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More Variety or More Growth? Human Capital and Firm Specific Knowledge in an R&D-based Growth Model

By Holger Strulik


Recent endogenous growth theory allows for an expansion in both the variety of goods and their quality. The paper introduces human capital accumulation into this framework. Two types of knowledge exist: basic knowledge acquired by households while not employed and product specific knowledge acquired by firms as costly R&D activity. Product specific knowledge is only partially excludable among firms and two long-run solutions may exist: In the first one variety is permanently growing and market structure converges towards monopolistic competition. The second solution is characterized by constant variety and increasing quality produced by a constant number of (possibly large) firms. Neither solution requires population growth. The paper shows that growth is higher under constant variety. It also discusses the arrival of a new general purpose technology and the social planners solution. JEL Classification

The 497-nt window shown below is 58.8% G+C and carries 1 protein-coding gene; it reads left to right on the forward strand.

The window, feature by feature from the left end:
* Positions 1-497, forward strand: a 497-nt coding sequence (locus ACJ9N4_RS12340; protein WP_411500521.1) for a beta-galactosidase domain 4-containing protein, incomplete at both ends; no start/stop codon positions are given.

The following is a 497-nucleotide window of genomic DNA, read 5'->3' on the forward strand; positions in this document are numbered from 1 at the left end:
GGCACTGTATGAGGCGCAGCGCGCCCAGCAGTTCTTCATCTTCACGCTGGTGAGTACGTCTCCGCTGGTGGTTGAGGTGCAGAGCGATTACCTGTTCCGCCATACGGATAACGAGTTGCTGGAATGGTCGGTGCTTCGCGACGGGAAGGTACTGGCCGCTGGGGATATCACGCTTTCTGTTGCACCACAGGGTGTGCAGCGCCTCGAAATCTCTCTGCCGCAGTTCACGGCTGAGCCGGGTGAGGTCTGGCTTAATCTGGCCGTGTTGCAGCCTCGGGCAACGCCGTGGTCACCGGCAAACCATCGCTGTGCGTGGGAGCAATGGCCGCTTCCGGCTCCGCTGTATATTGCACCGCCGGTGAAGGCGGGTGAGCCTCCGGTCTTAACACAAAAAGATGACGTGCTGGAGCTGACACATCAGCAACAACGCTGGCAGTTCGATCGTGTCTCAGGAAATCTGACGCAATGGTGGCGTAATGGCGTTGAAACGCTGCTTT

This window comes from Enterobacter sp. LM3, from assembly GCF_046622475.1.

Year: 2002
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